Deltona is keeping up with its older neighboring cities by planning a makeover for run-down and blighted sections.
Now the biggest city in Volusia County, Deltona was carved out of the Florida wilderness between Orlando and Daytona Beach in the early 1960s, primarily as a retirement village.
Though the city lacks the history of a downtown business district that dates back more than a century, it nevertheless has some of the urban problems associated with aging buildings, including aging homes, as well as property neglect, along with changes in traffic patterns that have made some byways unsafe for pedestrians.
There are even a few “brownfields,” so named because of possible soil contamination from fuel storage tanks or dry-cleaning businesses.
To make the city more attractive to prospective business owners and the people who call Deltona home, city leaders have created a Community Redevelopment Area, or CRA.
Deltona’s CRA is unlike those in most other cities, which usually outline a central commercial core that’s in decline.
But what is a CRA?
The CRA is a special zone established to provide financing for cleaner and brighter building facades, attractive landscaping, better lighting, eye-pleasing signage, improved sidewalks and bike paths, and convenient and alluring parking.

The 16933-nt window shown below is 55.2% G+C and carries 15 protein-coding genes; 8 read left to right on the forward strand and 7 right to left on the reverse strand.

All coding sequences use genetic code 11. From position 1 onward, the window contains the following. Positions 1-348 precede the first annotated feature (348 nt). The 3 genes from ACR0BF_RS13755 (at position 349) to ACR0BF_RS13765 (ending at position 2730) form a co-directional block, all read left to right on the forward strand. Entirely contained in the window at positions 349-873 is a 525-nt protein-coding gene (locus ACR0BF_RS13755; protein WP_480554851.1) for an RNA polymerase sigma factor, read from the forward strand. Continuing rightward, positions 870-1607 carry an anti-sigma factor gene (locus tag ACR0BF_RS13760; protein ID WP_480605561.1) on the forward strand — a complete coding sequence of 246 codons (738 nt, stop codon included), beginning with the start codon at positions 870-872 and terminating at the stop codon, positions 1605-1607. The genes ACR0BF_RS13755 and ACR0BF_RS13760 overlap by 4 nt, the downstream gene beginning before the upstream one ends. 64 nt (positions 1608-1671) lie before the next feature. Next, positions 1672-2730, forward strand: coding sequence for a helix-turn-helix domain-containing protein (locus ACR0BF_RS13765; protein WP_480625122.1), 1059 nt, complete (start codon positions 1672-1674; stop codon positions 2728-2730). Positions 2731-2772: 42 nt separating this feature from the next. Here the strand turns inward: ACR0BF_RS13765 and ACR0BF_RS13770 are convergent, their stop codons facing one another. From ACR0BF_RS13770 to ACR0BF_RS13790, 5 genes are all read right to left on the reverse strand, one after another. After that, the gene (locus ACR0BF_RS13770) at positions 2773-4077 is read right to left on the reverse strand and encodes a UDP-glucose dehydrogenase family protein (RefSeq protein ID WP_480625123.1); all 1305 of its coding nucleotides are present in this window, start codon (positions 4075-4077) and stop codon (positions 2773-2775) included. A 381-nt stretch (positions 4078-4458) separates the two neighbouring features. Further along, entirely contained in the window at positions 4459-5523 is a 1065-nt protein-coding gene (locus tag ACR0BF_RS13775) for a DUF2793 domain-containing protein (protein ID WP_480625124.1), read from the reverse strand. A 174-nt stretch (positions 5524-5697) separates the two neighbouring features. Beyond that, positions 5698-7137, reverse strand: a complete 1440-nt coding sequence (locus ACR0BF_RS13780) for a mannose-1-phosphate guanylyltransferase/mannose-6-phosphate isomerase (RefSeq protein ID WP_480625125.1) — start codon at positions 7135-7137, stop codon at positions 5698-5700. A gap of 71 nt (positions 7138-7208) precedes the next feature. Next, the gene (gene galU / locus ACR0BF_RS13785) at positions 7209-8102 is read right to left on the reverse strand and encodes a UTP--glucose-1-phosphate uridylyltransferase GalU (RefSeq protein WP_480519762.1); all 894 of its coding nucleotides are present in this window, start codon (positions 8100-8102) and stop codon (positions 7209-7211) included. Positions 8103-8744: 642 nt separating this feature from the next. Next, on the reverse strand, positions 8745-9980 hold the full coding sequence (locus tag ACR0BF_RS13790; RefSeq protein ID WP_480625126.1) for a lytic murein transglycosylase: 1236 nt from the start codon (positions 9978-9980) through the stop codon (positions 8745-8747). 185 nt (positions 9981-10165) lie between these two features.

But where does the money come from? A portion of the property taxes paid by property owners within the district is set aside for use only in the CRA.
By law, the taxable values of properties in the CRA are frozen at a benchmark level. The Volusia County Property Appraiser’s Office continues to assess the CRA properties at their estimated market worth, and the difference between the frozen value and the market value becomes a taxable increment that yields revenues for the CRA fund.
Property taxes paid on any increases in value flow into the CRA budget, instead of being divided among the various taxing agencies.
The theory is that, once the CRA’s work is done, the agencies that gave up their tax dollars will reap additional revenue from the higher taxable values that the CRA’s work made possible.
No work yet
Deltona’s CRA was approved by the City Commission in 2016, and the Volusia County Council formally established it in 2017. The CRA will expire in 2026, unless the local officials in power at that time extend it.
CRA funds may be spent for such things as developing streetscapes, providing facade grants, installing streetlights and parklike amenities such as benches, and ensuring access for people with disabilities. CRA funds may not be expended for ordinary governmental activities like installing water and sewage lines or improving stormwater control.
Since its CRA was formally created, Deltona has collected $213,000 in its redevelopment fund, according to Lee Lopez, the city’s public-information director. Thus far, Lopez noted, none of the CRA revenue has been spent.